Russian Teachers Strike for Raises : Education: Walkout exemplifies public workers' resistance to government austerity. Kremlin coughs up $57 million.


Tens of thousands of teachers protesting low salaries, late paychecks and impoverished classrooms staged Russia's first nationwide school strike Tuesday, prompting the government to cough up $57 million for promised pay raises.

The one-day walkout was part of a rising resistance by public employees to austerity measures that are finally taming inflation and stabilizing the ruble after nearly four years of erratic free-market policies.

Teachers are among the most conservative of unionized professionals in Russia, and many agonized over whether to abandon their pupils and join the strike. Fewer than one-fifth of them did so, but some schools were shut down in most of Russia's 89 regions--with apologies to parents and children posted at main entrances.

"The young teachers are leaving, and the school system is dying," said Lyubov V. Trunova, marching among 4,000 teachers in the Ural Mountain city of Yekaterinburg. "Only the tremendous enthusiasm of elderly teachers keeps the classrooms open."

When the academic year opened Sept. 1, Trunova's school could not afford to buy ledgers on which teachers record attendance. Parents were hit up for money to make repairs. Some schools' heat and water have been shut off for non-payment of bills.

Education Minister Yevgeny V. Tkachenko reports that schools this year are short 1 million books, 15% of the required total. Ministry officials say resignations have left a teacher deficit as high as 10%.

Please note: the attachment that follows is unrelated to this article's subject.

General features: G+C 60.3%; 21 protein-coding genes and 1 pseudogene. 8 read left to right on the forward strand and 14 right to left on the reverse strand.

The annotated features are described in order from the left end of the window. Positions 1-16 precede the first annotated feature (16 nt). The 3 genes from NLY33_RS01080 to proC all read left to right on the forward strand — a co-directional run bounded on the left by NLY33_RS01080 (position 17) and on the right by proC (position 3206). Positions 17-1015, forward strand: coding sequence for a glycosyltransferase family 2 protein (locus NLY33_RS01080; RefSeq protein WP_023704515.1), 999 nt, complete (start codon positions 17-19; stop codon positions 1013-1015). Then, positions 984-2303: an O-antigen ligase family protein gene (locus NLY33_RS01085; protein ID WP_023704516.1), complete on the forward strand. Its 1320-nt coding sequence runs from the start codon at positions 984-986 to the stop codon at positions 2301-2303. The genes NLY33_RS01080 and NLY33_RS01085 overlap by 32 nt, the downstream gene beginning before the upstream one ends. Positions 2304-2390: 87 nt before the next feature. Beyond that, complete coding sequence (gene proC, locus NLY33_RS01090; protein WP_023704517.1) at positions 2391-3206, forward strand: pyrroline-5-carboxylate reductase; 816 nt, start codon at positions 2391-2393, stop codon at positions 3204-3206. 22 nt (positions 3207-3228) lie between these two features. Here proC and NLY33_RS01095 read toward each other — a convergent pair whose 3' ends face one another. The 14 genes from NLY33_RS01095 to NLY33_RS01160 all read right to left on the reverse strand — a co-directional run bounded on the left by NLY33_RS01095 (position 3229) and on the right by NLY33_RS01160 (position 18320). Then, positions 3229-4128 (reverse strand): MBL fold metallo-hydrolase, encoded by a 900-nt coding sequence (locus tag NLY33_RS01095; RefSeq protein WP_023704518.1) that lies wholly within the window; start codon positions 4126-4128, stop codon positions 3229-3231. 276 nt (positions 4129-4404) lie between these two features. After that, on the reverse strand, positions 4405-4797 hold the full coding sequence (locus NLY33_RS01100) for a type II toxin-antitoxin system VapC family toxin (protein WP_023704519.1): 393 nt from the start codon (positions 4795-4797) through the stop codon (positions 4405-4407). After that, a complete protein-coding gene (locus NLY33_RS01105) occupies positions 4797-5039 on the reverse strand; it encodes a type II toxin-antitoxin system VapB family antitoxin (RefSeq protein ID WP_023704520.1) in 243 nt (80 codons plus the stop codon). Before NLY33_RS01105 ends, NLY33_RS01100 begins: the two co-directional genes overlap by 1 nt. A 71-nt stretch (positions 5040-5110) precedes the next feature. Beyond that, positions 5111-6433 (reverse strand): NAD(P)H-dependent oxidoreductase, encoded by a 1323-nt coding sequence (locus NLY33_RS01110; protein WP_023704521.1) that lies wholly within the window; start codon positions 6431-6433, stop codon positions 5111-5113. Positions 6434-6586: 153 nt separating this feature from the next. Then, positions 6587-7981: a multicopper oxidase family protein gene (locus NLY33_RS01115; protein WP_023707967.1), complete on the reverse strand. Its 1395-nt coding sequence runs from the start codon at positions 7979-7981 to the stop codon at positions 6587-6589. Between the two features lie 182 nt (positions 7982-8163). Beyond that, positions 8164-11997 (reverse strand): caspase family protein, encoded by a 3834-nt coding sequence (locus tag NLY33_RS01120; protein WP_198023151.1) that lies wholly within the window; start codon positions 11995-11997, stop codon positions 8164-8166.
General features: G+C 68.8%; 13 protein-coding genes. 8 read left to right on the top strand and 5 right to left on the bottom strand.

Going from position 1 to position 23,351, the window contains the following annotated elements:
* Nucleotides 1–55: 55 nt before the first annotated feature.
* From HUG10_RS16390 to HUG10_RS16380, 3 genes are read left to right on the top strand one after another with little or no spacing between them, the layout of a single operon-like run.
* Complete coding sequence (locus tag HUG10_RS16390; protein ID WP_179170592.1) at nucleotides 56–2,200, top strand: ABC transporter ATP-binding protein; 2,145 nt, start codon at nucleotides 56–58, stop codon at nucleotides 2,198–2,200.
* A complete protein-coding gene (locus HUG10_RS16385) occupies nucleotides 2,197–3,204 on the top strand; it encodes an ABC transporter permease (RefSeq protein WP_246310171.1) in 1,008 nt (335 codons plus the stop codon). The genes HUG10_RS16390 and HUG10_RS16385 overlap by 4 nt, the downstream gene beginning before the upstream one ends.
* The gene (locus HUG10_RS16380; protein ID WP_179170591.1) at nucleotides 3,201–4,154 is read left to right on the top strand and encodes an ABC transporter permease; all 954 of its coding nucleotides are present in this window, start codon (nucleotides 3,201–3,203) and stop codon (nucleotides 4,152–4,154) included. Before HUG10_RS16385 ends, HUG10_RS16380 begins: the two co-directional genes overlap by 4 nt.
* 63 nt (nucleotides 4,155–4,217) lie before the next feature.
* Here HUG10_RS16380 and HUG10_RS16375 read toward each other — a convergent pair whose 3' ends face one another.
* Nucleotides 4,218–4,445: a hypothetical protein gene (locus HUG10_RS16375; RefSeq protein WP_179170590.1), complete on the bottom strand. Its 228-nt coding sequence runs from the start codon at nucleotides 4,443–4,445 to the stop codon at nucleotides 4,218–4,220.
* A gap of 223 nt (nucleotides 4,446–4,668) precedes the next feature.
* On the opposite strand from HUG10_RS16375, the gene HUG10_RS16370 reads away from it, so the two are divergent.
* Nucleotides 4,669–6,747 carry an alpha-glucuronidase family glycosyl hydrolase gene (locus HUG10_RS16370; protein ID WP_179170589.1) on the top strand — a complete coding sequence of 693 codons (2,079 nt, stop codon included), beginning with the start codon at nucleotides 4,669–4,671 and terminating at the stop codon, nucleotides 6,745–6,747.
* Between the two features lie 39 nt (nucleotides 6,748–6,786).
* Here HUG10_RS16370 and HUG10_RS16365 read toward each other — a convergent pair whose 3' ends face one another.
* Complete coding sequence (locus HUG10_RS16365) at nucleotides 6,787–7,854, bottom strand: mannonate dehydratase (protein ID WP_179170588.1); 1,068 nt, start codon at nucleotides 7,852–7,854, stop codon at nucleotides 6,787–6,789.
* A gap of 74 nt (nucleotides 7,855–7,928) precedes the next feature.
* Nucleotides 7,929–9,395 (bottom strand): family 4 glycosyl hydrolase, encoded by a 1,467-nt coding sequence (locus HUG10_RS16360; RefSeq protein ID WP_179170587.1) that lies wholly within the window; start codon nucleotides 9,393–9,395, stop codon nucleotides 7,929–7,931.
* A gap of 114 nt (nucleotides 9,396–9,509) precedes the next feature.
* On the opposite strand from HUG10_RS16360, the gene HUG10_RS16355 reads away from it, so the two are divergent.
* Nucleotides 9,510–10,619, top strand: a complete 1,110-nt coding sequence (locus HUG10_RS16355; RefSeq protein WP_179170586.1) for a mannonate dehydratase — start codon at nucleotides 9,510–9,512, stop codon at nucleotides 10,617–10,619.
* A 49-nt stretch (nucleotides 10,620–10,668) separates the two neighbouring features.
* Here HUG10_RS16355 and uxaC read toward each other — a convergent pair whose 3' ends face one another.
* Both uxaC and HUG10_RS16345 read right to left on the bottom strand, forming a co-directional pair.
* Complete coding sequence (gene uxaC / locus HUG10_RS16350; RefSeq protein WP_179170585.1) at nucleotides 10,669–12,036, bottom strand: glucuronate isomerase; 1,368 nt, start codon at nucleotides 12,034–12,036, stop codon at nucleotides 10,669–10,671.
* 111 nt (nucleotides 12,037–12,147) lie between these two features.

Most of the 1.5 million teachers who stay earn less than the officially calculated poverty-line wage of $75 a month, and some are owed as much as four months' back salary.

"It's depressing," said Yelena Smirnova, 23, who lives with her mother and earns $28 a month teaching music in St. Petersburg. "How can I keep doing this? Only if I marry rich."

President Boris N. Yeltsin in August called for a 54% increase for teachers as of Sept. 1, but local governments pleaded poverty and balked at paying it.

Tuesday's strike achieved its aim of coaxing out some money. The $57 million promised Tuesday by Yeltsin's administration will go to local governments to pay teachers. In some places, such as Kaliningrad, the strike prompted local legislatures to increase their own school budgets.

"Unfortunately, all this is still on paper," said Galina I. Merkulova, vice president of the nationwide teachers union. "We will take a break for a month to see what really changes. We know our problems won't be resolved overnight, but at least we have shown that we are capable of action."

Coal miners and air traffic controllers are in a similar mood, threatening nationwide walkouts this fall unless the government pays overdue wages and stops trying to eliminate jobs.

Economists say the wage arrears are a consequence of the government's attempt to absorb the high cost of fighting secessionists in Chechnya without abandoning its anti-inflation goals.

The resulting cash shortage is also wreaking havoc on the banking system, which plunged into an insolvency crisis a month ago. Entire cities, such as Komsomolsk-on-Amur in Russia's Far East, cannot pay their gas bills and face a winter without heat.

Russia's army can no longer buy minimum bread rations for its troops. After power was cut to a nuclear submarine base last week, Russia's Northern Fleet sent armed sailors to force the electric company to turn it back on.

Amid similar hardships two years ago, the government suffered a stinging setback in elections that gave Communists, ultranationalists and other opponents of free-market reform a large share of seats in Parliament. With a new Parliament to be elected in December, reformers still managing the economy are again resisting pressures to dole out wage subsidies and risk renewed inflation. As a result, labor rallies lately have taken on a political tinge.

Tuesday in St. Petersburg, where 5,000 teachers rallied in Palace Square, "there was not a single Russian flag, only red [Communist] flags with hammers and sickles," Russian television reported.

The newscaster asked: "Whom will Russia's educators, who eke out a miserable existence today, follow tomorrow?"

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